President Joe Biden reportedly plans to inform the American public of a major overhaul to his administration’s COVID-19 strategy during his State of the Union address Tuesday.
ABC News reported Thursday, “In a private online meeting, Jeff Zients, the White House coordinator on the federal COVID response, led the group in discussing potential trajectories in the pandemic — from the best case scenario that the virus evolves into a mild flu-like illness, to the worst case that an aggressive new variant could evade effectiveness of the vaccine.”
“The overall consensus was that COVID has fundamentally altered U.S. public health,” the report said of the Wednesday meeting.
The outlet reported that one person involved in the effort said, “There’s no scenario where we say, ‘Oh my gosh, let’s go back to normal.'”
Among those in attendance were “Zients; David Kessler, Biden’s chief scientific adviser; Dr. Ezekiel Emanuel, an oncologist and medical ethicist with the University of Pennsylvania; Dr. Michael Osterholm, director of the Centers for Infectious Disease Research and Policy at the University of Minnesota; Dr. Luciana Borio, a former senior official at the National Security Council and former acting chief scientist at the Food and Drug Administration now with the Council on Foreign Relations; and David Michaels, an epidemiologist and former head of the Occupational Safety and Health Administration now with George Washington University’s School of Public Health,” according to ABC News.
The overall thrust of Biden’s message to the American public Tuesday is expected to be that the virus poses less of a threat now thanks to vaccines, booster shots, testing and therapeutics.
In a briefing on Feb. 16, Zients said, “We’re moving toward a time when COVID isn’t a crisis but is something we can protect against and treat.”
“And while we’re not where we all want to be yet, we’re encouraged by the dramatic declines we’re seeing in cases and hospitalizations nationwide,” he said.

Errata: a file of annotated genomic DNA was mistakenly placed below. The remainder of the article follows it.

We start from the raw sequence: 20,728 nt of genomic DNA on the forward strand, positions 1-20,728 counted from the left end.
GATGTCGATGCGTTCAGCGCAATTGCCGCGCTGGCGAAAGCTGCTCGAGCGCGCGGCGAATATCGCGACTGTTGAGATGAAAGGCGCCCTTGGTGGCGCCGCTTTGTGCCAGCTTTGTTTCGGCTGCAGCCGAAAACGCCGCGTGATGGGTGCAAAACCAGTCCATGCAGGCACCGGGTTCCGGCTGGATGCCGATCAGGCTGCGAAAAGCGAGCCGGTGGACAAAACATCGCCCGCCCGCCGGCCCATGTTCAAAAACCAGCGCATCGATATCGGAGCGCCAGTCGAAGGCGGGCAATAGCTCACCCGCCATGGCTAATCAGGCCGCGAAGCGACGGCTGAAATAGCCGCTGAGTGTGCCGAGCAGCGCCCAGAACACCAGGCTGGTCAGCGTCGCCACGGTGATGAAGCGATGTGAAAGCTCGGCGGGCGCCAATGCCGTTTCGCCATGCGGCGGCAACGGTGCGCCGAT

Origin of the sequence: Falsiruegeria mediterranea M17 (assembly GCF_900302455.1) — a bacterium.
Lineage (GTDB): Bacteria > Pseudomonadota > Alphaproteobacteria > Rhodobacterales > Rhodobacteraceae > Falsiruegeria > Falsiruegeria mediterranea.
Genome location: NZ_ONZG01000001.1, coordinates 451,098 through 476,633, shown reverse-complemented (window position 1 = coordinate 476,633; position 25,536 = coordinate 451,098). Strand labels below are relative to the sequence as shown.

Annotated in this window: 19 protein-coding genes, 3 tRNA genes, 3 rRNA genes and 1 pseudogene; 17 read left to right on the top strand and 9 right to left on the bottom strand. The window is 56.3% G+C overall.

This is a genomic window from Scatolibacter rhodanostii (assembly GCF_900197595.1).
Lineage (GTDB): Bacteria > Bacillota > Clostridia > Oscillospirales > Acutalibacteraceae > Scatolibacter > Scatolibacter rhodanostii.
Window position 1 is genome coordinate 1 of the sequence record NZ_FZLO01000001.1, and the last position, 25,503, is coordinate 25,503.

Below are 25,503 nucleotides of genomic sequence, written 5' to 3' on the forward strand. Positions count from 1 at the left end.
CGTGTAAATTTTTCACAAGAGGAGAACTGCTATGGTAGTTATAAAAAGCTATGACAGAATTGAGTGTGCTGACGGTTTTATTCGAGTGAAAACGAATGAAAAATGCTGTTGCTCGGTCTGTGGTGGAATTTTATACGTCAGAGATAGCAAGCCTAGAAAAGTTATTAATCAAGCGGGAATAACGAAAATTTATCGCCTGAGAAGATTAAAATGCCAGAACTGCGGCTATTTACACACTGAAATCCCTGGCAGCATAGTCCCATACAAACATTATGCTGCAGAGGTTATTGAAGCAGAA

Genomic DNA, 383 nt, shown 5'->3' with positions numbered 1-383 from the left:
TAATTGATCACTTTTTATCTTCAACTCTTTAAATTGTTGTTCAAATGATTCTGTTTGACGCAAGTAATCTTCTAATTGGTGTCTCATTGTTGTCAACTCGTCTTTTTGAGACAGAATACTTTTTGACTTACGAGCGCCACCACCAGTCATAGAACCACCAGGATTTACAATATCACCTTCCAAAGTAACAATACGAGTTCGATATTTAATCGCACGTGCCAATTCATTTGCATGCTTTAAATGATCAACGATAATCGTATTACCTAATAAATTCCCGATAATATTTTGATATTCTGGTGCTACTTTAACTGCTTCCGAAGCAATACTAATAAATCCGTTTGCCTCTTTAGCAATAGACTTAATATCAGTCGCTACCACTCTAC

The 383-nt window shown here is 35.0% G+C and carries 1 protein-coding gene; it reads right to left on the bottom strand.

“While we’re not where we all want to be yet, we’re encouraged by the dramatic declines we’re seeing in cases and hospitalizations nationwide,” White House COVID-19 response coordinator Jeff Zients says. https://t.co/PIF3GDlOIu pic.twitter.com/RypbQdOCmk
— ABC News Politics (@ABCPolitics) February 16, 2022
The New York Times’ COVID-19 tracker shows the number of cases has essentially returned to the October pre-omicron variant surge levels of about 70,000 cases a day from a peak in January of over 800,000.
Another reason the virus poses less of a threat is that large numbers of Americans were infected with and recovered from the omicron variant, meaning they will likely have natural immunity to reinfection for many months.
A study by the Centers for Disease Control and Prevention released last month shows that those who have recovered from COVID-19 have more protection against infection than those who have only been vaccinated.
Dr. Marty Makary, a professor and researcher at the Johns Hopkins University School of Medicine, wrote in a commentary for The Wall Street Journal last month that “the CDC released data from New York and California, which demonstrated natural immunity was 2.8 times as effective in preventing hospitalization and 3.3 to 4.7 times as effective in preventing Covid infection compared with vaccination.”
Makary further noted the National Institutes of Health resisted acknowledging natural immunity.
“Because of the NIH’s inaction, my Johns Hopkins colleagues and I conducted the study. We found that among 295 unvaccinated people who previously had Covid, antibodies were present in 99 percent of them up to nearly two years after infection,” he wrote.
Monica Gandhi, an immunologist at the University of California, San Francisco, told Bloomberg last month, “I hope this variant creates profound immunity in the population.”
“It will hopefully end the pandemic,” she said.
This article appeared originally on The Western Journal.